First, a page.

The new 256Gbit die shrinks the pages and blocks to more traditional sizes used by other NAND manufacturers. The new die size also allows the SSD controller to utilize all available channels to the flash. In some cases, the previous generation's odd 384Gbit die resulted in fewer populated channels. For instance, the Intel 600p only leverages six of the controller's eight available channels. Let's find out if IMFT's new 256Gbit 3D TLC puts Intel back in the game.

Specifications

The Intel 545s comes to market in several capacities that range from 128GB to 2TB. We're testing the 512GB model that uses four NAND packages. Each package contains four die. The new NAND allows the series to reach up to 550/500 MB/s of sequential read/write throughput. Intel claims that random performance weighs in at 75,000 IOPS/85,000 read/write IOPS. The high write speed comes courtesy of the SLC buffer. Intel will use the same 256Gbit die for all 545s models even though a larger 512Gbit die will come to market later this year.

During our testing, we observed high sequential write throughput even when the workload saturates the SLC buffer. That tendency leads us to believe this controller uses a direct-to-die write algorithm to prevent a significant drop off in sequential write performance. This is the first time we've seen the feature on a Silicon Motion, Inc. (SMI) controller.

The Intel 545s uses Intel's custom firmware and an SMI SM2259 controller that is similar to the SM2258 found in the Adata Ultimate SU800 and other SSDs on the market. The controller has some hardware changes, but we haven't locked down what makes the SM2259 different from the older SM2258. We suspect it may have a higher clock speed.

We've already discussed the NAND, but we should note this is the first consumer SSD with new 64-layer TLC. Intel already announced enterprise SSDs using the technology. We expect to see a 600p replacement come to market in the next month or so under the 610p name.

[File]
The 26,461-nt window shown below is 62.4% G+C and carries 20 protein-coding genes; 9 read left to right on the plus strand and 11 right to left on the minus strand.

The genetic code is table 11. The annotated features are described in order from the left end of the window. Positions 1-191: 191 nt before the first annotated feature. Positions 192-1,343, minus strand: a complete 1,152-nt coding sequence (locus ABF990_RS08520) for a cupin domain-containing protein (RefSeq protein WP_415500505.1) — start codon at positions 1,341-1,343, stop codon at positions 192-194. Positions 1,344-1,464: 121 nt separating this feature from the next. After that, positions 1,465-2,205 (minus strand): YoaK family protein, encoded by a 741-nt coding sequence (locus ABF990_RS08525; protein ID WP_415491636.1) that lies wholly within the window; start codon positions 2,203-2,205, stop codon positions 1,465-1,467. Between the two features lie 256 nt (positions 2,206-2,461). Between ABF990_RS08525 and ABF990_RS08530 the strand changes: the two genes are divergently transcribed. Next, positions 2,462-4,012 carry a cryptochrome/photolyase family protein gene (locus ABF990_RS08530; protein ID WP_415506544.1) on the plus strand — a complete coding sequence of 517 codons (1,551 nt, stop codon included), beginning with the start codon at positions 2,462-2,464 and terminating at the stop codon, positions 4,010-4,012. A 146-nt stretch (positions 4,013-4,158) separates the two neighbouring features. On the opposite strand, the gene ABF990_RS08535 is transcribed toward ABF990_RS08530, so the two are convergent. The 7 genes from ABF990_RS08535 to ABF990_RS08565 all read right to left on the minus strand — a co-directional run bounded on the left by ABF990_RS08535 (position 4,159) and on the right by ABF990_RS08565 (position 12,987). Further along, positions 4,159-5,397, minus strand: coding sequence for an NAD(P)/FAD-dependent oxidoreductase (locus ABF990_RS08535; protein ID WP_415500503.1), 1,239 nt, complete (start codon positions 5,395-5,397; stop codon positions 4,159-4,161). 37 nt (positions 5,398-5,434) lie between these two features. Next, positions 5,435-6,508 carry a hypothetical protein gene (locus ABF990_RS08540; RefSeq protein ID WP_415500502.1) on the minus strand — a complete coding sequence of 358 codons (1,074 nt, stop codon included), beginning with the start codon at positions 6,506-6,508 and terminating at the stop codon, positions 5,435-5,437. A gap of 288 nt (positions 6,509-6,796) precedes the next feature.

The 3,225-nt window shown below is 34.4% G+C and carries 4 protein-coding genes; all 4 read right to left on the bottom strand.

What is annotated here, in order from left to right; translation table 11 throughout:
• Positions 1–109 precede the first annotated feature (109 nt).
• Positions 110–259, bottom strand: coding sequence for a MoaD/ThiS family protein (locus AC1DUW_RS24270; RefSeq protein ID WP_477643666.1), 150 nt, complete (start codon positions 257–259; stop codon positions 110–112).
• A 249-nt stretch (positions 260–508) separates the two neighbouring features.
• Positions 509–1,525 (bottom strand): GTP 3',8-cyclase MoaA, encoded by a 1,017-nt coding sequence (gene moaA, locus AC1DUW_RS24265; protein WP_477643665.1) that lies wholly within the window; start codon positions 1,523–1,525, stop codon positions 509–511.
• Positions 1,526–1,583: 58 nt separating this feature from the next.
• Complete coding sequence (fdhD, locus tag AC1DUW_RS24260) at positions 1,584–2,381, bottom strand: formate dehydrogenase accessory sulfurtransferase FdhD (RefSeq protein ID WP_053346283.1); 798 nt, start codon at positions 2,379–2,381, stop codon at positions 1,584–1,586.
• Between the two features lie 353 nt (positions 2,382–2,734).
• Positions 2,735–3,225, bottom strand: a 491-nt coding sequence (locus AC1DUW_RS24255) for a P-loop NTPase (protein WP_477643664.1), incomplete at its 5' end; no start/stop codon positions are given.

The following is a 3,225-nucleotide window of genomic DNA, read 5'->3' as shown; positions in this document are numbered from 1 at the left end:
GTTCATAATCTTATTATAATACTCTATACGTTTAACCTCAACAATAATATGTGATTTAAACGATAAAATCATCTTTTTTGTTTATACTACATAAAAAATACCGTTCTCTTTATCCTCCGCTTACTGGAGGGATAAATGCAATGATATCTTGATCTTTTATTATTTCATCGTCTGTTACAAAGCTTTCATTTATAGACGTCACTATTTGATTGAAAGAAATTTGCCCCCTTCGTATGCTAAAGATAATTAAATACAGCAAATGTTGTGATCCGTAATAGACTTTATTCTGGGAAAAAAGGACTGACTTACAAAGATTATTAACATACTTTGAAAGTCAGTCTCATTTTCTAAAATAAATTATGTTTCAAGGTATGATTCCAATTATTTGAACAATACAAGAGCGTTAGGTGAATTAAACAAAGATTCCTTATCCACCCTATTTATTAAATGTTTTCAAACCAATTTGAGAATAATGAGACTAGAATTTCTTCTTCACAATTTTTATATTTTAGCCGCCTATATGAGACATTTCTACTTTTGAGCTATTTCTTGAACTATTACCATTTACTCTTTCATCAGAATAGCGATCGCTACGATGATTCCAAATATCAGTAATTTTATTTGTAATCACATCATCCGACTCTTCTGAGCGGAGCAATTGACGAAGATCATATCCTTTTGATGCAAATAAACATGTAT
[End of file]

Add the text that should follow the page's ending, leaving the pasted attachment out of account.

Pricing, Warranty, And Endurance

Intel only released pricing details for the 512GB 545s that we're testing. The drive will appear at Newegg when this review hits the web. The 545s carries an MSRP of $179.

The 545 Series comes backed by a five-year limited warranty. The "limited" stipulation stems from the endurance rating. Each capacity has a different endurance specification. The 512GB model we're testing today has a TBW rating of 288TB.

Packaging

The SSD 545s 512GB's packaging is standard issue for Intel. There is very little information on the box other than the 5-Series branding. Intel will add another sticker on the retail box with the model information, capacity, and other details.

A Closer Look

Intel designed a new case for the 545s Series. This is the first completely new case design for Intel's consumer SSDs since the early drives came to market.

Inside the case, we found the custom SMI controller with Intel firmware, a single DDR3 DRAM package, and four NAND packages armed with 64-layer NAND. The components reside on a small PCB that only occupies a portion of the case.